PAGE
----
Since 2001, the NBA has relocated four franchises – the Vancouver Grizzlies, Charlotte Hornets, Seattle Supersonics and New Jersey Nets – though, the Nets really aren’t a true relocation since they essentially just moved arenas, for the sake of the argument.
Prior to 2001, the last time the NBA had moved a franchise was in 1985 when the Kansas City Kings were moved to Sacramento. Needless to say, it’s not a common practice but there is a common theme with all of the moves. Arenas. New, ready to move into, arenas.
Both Sacramento and Seattle have expressed very fluid optimism that they will be the first ones to complete a modern entertainment/sports complex that will house the Kings franchise, with both sides attempting to gash holes into the opposing plan. And while both are beautiful blueprints, going off of history, the NBA appears to want more than just ideas and talk – they want an already furnished residence that they can move into, without any type of legal roadblocks.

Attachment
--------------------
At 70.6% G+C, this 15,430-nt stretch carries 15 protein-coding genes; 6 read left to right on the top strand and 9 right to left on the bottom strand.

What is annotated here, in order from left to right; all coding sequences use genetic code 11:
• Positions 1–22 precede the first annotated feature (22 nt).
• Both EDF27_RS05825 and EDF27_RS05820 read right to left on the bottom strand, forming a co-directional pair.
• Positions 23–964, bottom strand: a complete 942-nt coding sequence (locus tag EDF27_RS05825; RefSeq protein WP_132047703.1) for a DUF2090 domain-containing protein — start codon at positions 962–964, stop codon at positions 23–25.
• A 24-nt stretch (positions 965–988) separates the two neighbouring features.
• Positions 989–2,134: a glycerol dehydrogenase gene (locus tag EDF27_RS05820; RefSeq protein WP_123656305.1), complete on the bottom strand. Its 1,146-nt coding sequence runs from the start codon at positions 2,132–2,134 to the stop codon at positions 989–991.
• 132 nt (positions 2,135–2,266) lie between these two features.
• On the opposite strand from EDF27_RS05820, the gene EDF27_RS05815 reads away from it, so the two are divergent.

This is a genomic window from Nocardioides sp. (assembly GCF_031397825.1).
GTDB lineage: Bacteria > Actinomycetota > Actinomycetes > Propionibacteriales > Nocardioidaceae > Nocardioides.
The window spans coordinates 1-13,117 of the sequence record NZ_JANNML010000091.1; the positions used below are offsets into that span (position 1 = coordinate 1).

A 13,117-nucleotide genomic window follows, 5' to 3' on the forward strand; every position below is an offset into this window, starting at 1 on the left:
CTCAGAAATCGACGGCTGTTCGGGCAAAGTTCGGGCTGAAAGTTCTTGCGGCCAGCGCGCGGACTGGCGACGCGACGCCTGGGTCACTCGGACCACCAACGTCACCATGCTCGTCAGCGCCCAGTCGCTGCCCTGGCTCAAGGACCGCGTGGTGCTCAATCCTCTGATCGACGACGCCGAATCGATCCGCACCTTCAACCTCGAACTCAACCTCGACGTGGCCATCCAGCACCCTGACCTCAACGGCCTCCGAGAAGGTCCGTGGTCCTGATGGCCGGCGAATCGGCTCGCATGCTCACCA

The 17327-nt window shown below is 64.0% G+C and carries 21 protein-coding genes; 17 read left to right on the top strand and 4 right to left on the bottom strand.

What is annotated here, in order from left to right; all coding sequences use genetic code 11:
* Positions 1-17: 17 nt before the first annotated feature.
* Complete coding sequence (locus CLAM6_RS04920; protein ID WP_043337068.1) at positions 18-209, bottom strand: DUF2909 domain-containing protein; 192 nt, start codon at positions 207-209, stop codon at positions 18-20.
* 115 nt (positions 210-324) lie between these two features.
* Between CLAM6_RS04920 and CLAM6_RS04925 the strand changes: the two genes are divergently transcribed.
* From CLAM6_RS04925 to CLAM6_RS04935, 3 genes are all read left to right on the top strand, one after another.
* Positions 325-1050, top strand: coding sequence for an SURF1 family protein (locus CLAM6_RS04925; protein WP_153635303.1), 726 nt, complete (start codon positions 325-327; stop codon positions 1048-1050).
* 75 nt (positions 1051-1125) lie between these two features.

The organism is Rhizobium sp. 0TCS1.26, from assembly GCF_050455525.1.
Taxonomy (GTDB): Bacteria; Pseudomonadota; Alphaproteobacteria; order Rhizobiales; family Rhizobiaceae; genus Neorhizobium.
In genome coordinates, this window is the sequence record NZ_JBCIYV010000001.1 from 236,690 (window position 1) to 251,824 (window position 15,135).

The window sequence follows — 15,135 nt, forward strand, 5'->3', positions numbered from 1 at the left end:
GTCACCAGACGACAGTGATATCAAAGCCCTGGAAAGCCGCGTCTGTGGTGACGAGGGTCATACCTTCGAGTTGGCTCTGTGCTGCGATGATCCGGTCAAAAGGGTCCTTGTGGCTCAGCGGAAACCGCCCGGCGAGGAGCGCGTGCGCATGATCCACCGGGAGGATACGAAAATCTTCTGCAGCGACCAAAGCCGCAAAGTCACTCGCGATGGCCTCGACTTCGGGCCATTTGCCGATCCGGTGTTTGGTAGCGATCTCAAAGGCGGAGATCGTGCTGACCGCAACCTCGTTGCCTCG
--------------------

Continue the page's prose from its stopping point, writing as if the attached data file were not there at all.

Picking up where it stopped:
Take the Charlotte Hornets for an example. The city of Charlotte was well on their way to passing their own arena deal (an arena that would eventually become the current Bobcats home) before former Mayor Pat McCrory vetoed a living wage ordinance just days before the arena vote. The result of the veto was a massive, instant stir-up of the community – the stir-up so grand that it caused the referendum to fail, many saying that it as immoral for the city to build a new venue when city employees weren’t making enough for a sustainable wage. The city eventually found a way to not involve a community vote on the arena and that led to the eventual construction of Time Warner Cable Arena, where the Bobcats now play (another ready to move into arena for the expansion franchise). But back to the point – the Hornets were unable to secure the needed arena that the NBA coveted so badly, which gave owner George Shinn the ammunition he needed to file for relocation. But where? There were a handful of cities coveting the Hornets but only one presented the NBA with a deal they couldn’t overlook. New Orleans. Why, you ask? An already built, ready to go, modern arena. No – maybe the Bayou wasn’t the perfect place for NBA basketball in terms of numbers. I mean, after all, the NBA had already left once – there were other potential destinations that had a bigger market and the lure of more money and popularity, but they didn’t have that already constructed venue.